Choosing Between Punctuation and Phonology
(Dr Ronald Blankenborg, Radboud University, Nijmegen)
This paper argues that rhythmical regularisation of the archaic hexameter shows visible traces of the performability of silence, or pause. Phonological replenishment complements prosodic means to make silence performable.
The past decades have seen various contributions to the issue of pause in ancient Greek epic poetry, both conceived as pausa, and as true silence (Daitz 1991, Devine & Stephens 1994; Steinrück 1995; Gentili & Lomiento 2003; Hagel 2004; Lukinovich & Steinrück 2004; Blankenborg forthcoming). Both from rhythmical colometry, and from phonoprosodic clues, evidence is brought forward to argue for variable positions for performative pause in hexameter poetry.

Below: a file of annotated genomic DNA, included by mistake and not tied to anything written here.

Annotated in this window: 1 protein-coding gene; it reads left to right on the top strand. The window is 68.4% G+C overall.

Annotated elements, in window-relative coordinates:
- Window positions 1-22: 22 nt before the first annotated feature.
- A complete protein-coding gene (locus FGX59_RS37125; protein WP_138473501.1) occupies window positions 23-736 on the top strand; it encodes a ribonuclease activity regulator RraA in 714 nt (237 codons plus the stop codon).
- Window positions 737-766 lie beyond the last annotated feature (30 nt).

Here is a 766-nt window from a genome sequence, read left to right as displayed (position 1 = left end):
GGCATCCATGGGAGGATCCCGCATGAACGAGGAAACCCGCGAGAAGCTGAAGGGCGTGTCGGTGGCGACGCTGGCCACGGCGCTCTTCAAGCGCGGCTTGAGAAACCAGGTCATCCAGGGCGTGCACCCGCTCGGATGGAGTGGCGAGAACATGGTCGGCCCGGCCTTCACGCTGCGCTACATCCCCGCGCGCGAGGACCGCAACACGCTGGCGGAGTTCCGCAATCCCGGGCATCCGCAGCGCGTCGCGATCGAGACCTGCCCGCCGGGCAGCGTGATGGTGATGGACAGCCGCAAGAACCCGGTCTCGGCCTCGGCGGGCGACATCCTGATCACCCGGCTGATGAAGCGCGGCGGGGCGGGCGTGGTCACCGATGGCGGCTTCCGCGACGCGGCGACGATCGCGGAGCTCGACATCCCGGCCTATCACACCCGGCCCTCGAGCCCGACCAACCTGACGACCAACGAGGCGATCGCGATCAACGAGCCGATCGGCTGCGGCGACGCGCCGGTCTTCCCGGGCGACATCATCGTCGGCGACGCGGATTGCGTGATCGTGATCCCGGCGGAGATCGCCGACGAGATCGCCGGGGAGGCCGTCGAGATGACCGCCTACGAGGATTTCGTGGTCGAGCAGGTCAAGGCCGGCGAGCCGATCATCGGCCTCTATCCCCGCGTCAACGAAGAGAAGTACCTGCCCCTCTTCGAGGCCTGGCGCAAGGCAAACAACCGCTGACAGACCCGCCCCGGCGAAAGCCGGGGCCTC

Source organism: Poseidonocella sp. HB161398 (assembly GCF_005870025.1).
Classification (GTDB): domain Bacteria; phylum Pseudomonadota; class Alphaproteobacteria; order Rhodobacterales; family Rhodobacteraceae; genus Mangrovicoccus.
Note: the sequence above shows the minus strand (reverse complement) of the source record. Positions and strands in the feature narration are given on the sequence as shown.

Steinrück 2005 presents examples of lagaroi, suggesting that certain textual variants may be explained as ‘smoothing over’ of indicators of silence. I take his example Il.19.189 (μιμνέτω αὖθι τέως ἐπειγόμενός περ Ἄρηος [Σ Esc.]) and Didymus’ comment (Σ Il.19.189: δίχα τοῦ πέρ, καὶ βραχὺ διασταλτέον ἐπὶ τὸ τέως πρὸς τὸ σαφὲς καὶ ἵνα διὰ τῆς σιωπῆς τοῦ χρόνου τὸ μέτρον σώιζηται) as a clue that stichoi lagaroi, meiouroi, and akefaloi point at phonetic indicators of pause rather than the probability of phonological regularization. My examples will show that printed and audible punctuation team up to facilitate silence in performance.